Prince Harry’s walk in Angola minefield mirrors mother’s 1997 visit

Britain’s Prince Harry donned protective gear to scour an old Angola minefield Friday — recreating a scene made famous by his mother, Princess Diana of Wales, more than two decades ago.

Britain’s Princess Diana, dressed in a heavy-duty protection vest and face shield, walks with a mine- clearing expert in the high plateau near Huambo, Angola, on January 15, 1997. File Photo by Antonio Cotrim

The Duke of Sussex said he wanted to honor his late mother by working with landmine sweeping charity HALO, just as she’d done a few months before her death in Paris in 1997.

Princess Diana’s walk through the minefield opened the eyes of the world to the crisis of old landmines creating danger in war-torn Angola.

Following in the footsteps of his mother, Diana, Princess of Wales, The Duke of Sussex joined @TheHALOTrust this morning in their work to clear an area of landmines in Dirico #RoyalVisitAngola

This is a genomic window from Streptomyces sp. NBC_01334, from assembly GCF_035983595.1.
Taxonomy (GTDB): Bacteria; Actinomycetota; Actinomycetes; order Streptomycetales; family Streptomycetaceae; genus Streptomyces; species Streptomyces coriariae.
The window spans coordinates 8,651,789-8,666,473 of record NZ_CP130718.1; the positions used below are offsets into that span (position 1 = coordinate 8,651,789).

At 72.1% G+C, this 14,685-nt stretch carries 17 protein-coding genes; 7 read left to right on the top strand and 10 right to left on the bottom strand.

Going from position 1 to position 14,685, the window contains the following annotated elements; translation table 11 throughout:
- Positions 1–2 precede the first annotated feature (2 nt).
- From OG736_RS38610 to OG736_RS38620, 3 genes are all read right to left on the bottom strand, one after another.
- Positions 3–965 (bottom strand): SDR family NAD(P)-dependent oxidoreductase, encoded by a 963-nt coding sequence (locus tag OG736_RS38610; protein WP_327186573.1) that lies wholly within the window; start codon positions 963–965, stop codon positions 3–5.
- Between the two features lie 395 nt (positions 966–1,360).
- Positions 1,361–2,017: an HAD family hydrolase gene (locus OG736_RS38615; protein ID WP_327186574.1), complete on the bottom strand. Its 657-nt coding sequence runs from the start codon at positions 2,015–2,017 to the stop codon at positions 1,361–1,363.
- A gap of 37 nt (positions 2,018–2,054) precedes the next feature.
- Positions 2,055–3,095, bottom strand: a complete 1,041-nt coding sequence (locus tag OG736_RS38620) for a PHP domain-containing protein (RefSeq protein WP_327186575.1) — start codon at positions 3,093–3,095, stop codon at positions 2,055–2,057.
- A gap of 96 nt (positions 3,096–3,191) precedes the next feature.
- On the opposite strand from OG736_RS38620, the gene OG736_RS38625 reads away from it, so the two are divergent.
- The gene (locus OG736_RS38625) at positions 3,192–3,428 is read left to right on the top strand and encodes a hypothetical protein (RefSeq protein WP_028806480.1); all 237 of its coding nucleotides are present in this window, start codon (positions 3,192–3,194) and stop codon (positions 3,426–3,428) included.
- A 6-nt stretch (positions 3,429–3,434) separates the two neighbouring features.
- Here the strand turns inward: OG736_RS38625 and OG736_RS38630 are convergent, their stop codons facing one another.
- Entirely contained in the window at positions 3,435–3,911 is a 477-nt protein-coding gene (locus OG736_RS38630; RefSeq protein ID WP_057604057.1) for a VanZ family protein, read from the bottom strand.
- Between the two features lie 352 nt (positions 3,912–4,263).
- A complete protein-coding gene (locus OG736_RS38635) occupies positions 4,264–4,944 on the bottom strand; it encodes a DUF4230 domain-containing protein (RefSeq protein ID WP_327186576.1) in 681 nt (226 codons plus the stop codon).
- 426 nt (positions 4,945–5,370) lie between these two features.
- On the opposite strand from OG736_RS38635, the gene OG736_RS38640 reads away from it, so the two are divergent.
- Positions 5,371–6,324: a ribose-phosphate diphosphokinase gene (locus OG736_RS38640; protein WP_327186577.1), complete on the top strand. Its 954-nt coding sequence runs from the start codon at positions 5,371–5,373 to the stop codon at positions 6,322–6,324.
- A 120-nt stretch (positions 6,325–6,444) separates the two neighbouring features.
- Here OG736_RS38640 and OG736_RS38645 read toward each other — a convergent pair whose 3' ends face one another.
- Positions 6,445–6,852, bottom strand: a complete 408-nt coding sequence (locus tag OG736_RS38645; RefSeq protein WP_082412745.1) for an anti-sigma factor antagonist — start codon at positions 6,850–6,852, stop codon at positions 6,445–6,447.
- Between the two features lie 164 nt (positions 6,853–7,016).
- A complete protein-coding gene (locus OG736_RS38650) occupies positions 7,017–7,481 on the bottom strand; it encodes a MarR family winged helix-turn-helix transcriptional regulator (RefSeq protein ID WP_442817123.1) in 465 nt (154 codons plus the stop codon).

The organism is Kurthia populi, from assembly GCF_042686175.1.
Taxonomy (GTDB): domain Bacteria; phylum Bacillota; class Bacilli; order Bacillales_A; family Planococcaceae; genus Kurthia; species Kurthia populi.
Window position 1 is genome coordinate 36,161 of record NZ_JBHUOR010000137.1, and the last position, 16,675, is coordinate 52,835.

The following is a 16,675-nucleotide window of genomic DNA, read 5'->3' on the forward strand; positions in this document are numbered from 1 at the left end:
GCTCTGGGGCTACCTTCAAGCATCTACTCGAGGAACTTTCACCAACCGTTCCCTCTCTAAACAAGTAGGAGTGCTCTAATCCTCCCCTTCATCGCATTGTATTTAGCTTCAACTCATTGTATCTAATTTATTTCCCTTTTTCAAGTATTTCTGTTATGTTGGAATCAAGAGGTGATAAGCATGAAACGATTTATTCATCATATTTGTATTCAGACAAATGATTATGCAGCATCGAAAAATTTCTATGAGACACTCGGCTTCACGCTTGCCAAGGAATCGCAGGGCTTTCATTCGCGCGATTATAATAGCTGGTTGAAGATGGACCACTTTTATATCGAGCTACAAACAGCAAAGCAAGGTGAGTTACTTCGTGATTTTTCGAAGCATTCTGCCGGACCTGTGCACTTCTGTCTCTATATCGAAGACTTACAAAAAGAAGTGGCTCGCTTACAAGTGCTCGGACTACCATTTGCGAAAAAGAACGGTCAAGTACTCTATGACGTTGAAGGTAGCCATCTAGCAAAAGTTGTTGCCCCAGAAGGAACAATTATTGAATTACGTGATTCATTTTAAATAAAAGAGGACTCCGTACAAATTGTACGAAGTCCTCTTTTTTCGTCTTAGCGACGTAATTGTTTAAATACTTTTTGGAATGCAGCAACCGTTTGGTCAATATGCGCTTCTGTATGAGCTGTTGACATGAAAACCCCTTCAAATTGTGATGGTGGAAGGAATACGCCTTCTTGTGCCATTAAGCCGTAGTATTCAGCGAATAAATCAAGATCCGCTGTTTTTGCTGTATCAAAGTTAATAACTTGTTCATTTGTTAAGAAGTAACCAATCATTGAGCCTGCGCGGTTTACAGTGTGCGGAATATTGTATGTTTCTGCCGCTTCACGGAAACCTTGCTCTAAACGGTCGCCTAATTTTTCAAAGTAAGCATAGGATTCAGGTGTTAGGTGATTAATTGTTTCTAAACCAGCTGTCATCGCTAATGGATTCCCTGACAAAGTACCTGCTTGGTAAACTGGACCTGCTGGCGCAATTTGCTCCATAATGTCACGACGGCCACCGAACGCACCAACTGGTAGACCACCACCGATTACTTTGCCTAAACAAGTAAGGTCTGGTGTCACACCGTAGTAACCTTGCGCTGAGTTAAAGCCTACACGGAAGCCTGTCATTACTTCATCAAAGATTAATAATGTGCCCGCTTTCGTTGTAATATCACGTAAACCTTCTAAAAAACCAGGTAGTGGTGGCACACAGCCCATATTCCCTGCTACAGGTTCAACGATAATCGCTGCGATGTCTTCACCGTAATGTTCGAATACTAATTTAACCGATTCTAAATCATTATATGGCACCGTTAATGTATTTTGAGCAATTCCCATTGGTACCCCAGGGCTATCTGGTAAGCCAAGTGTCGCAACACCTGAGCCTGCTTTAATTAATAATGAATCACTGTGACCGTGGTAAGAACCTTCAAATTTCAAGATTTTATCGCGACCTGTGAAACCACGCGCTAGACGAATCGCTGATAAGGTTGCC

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“The results we have now is because of Diana’s input,” HALO Angola Operations Manager Valdemar Goncalves Fernandes told CNN. “We don’t produce ammunition and mines in Angola.”

Fernandes said he remembers watching Diana’s 1997 visit on television and said Harry’s appearance came as a “great surprise.”

Prince Harry’s retracing his mother’s visit was a “particularly significant and poignant journey,” his private secretary said.

HALO said the crusade to rid Angolan fields of mines gained momentum after Princess Diana left.

Prince Harry was also set to visit the Huambo Orthopedic Center, where his mother visited child victims of landmine accidents. Photos showing Princess Diana with child amputees brought renewed attention to the dangers of landmines.

“We started to think that the princess would be extremely well-dressed [and that] she would be wearing a crown,” clinic worker Felisberto Cambonguele said, adding that she was “the most loving person.”

More than a million people died during Angola’s civil war between 1975 and 2002 and forced 4 million to flee their homes. Many of the displaced have been able to return now that the mines have been cleared. New mines, however, are still being found.

ByNicholas Sakelaris